The effectiveness of MOOCs is an open question as completion rates are substantially less than traditional online education courses. Alraimi et al. explained in their research model a substantial percentage of the variance for the intention to continue using MOOCs, which is significantly influenced by perceived reputation, perceived openness, perceived usefulness, perceived, and user satisfaction. Perceived reputation and perceived openness were the strongest predictors and have not previously been examined in the context of MOOCs.
|10 Steps to Developing an Online Course: Walter Sinnott-Armstrong on YouTube, Duke University|
|Designing, developing and running (Massive) Online Courses by George Siemens, Athabasca University|
Many MOOCs use video lectures, employing the old form of teaching (lecturing) using a new technology. Thrun testified before the President’s Council of Advisors on Science and Technology (PCAST) that MOOC "courses are 'designed to be challenges,' not lectures, and the amount of data generated from these assessments can be evaluated 'massively using machine learning' at work behind the scenes. This approach, he said, dispels 'the medieval set of myths' guiding teacher efficacy and student outcomes, and replaces it with evidence-based, 'modern, data-driven' educational methodologies that may be the instruments responsible for a 'fundamental transformation of education' itself".
Some view the videos and other material produced by the MOOC as the next form of the textbook. "MOOC is the new textbook", according to David Finegold of Rutgers University. A study of edX student habits found that certificate-earning students generally stop watching videos longer than 6 to 9 minutes. They viewed the first 4.4 minutes (median) of 12- to 15-minute videos. Some traditional schools blend online and offline learning, sometimes called flipped classrooms. Students watch lectures online at home and work on projects and interact with faculty while in class. Such hybrids can even improve student performance in traditional in-person classes. One fall 2012 test by San Jose State and edX found that incorporating content from an online course into a for-credit campus-based course increased pass rates to 91% from as low as 55% without the online component. "We do not recommend selecting an online-only experience over a blended learning experience", says Coursera's Andrew Ng.
Because of massive enrollments, MOOCs require instructional design that facilitates large-scale feedback and interaction. The two basic approaches are:
- Peer-review and group collaboration
- Automated feedback through objective, online assessments, e.g. quizzes and exams Machine grading of written assignments is also underway.
So-called connectivist MOOCs rely on the former approach; broadcast MOOCs rely more on the latter. This marks a key distinction between cMOOCs where the 'C' stands for 'connectivist', and xMOOCs where the x stands for extended (as in TEDx, EdX) and represents that the MOOC is designed to be in addition to something else (university courses for example).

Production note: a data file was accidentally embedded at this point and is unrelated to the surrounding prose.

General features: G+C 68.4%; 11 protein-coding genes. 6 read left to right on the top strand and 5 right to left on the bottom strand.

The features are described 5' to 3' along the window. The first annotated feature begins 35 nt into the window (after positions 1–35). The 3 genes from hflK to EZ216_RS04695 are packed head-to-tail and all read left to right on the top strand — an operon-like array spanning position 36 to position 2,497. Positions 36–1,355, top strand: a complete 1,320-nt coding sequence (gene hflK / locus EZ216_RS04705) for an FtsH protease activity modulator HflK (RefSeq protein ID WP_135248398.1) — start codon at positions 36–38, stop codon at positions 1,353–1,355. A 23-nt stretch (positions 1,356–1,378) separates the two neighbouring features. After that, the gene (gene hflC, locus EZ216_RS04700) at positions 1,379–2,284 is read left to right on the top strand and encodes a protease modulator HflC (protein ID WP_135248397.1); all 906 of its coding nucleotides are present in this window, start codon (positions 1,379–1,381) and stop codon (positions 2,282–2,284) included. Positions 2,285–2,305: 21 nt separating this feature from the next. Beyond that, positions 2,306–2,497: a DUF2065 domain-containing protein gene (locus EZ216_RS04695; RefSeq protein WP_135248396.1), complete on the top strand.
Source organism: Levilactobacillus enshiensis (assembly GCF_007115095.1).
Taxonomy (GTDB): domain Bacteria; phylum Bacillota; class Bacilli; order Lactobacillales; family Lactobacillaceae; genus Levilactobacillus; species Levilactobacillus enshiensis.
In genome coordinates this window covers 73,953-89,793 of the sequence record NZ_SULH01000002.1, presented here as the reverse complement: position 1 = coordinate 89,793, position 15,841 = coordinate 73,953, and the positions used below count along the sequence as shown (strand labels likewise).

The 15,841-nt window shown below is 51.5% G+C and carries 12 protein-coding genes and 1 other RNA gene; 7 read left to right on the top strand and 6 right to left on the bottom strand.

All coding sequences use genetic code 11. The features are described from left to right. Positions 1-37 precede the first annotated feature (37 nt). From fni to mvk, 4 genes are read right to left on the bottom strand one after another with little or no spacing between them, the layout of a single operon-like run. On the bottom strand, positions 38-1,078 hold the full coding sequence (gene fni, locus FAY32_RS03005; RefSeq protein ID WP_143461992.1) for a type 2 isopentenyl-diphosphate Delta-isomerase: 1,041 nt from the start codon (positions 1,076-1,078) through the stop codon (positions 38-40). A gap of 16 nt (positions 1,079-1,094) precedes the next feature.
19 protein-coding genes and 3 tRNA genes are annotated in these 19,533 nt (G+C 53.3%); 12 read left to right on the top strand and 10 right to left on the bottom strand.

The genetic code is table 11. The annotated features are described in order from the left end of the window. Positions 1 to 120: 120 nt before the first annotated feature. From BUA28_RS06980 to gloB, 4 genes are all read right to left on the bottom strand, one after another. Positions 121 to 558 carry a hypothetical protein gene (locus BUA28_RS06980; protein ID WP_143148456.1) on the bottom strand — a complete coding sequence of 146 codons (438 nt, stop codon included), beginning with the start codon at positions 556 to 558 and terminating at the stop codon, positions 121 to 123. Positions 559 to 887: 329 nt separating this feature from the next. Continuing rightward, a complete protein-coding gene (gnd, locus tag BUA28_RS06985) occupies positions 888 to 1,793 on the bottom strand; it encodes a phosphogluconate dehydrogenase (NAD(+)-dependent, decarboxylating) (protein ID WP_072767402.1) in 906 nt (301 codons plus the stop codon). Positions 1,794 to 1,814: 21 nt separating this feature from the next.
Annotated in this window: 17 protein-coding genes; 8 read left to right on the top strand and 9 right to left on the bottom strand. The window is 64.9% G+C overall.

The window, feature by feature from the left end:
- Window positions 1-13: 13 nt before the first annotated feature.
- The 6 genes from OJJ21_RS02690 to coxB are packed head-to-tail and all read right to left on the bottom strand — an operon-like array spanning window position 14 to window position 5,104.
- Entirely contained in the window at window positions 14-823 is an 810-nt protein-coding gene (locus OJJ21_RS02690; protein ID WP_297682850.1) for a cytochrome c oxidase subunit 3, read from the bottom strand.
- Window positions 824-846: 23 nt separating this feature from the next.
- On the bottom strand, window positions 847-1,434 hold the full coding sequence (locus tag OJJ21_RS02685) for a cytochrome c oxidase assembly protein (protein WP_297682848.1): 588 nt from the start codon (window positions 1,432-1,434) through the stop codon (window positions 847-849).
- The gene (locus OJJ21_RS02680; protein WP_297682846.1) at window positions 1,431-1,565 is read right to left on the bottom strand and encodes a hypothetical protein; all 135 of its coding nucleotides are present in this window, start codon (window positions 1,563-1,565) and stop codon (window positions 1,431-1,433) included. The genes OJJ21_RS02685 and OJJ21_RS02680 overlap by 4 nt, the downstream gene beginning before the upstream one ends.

Assessment can be the most difficult activity to conduct online, and online assessments can be quite different from the bricks-and-mortar version. Special attention has been devoted to proctoring and cheating.
Peer review is often based upon sample answers or rubrics, which guide the grader on how many points to award different answers. These rubrics cannot be as complex for peer grading as for teaching assistants. Students are expected to learn via grading others and become more engaged with the course. Exams may be proctored at regional testing centers. Other methods, including "eavesdropping technologies worthy of the C.I.A." allow testing at home or office, by using webcams, or monitoring mouse clicks and typing styles. Special techniques such as adaptive testing may be used, where the test tailors itself given the student's previous answers, giving harder or easier questions accordingly.
"The most important thing that helps students succeed in an online course is interpersonal interaction and support", says Shanna Smith Jaggars, assistant director of Columbia University's Community College Research Center. Her research compared online-only and face-to-face learning in studies of community-college students and faculty in Virginia and Washington state. Among her findings: In Virginia, 32% of students failed or withdrew from for-credit online courses, compared with 19% for equivalent in-person courses.
Assigning mentors to students is another interaction-enhancing technique. In 2013 Harvard offered a popular class, The Ancient Greek Hero, instructed by Gregory Nagy and taken by thousands of Harvard students over prior decades. It appealed to alumni to volunteer as online mentors and discussion group managers. About 10 former teaching fellows also volunteered. The task of the volunteers, which required 3–5 hours per week, was to focus online class discussion. The edX course registered 27,000 students.